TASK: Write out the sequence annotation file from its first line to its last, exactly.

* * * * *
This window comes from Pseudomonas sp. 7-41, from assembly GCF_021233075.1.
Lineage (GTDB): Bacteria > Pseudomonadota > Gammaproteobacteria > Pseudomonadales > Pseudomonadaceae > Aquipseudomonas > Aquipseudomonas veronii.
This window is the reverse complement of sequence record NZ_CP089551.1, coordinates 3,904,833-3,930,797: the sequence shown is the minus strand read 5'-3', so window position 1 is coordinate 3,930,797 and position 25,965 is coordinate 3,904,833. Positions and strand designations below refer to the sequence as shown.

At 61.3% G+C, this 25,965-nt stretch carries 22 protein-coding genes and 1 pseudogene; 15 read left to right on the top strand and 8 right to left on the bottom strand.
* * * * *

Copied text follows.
This window comes from Pseudomonas sp. 7-41, from assembly GCF_021233075.1.
Lineage (GTDB): Bacteria > Pseudomonadota > Gammaproteobacteria > Pseudomonadales > Pseudomonadaceae > Aquipseudomonas > Aquipseudomonas veronii.
This window is the reverse complement of sequence record NZ_CP089551.1, coordinates 3,904,833-3,930,797: the sequence shown is the minus strand read 5'-3', so window position 1 is coordinate 3,930,797 and position 25,965 is coordinate 3,904,833. Positions and strand designations below refer to the sequence as shown.

At 61.3% G+C, this 25,965-nt stretch carries 22 protein-coding genes and 1 pseudogene; 15 read left to right on the top strand and 8 right to left on the bottom strand.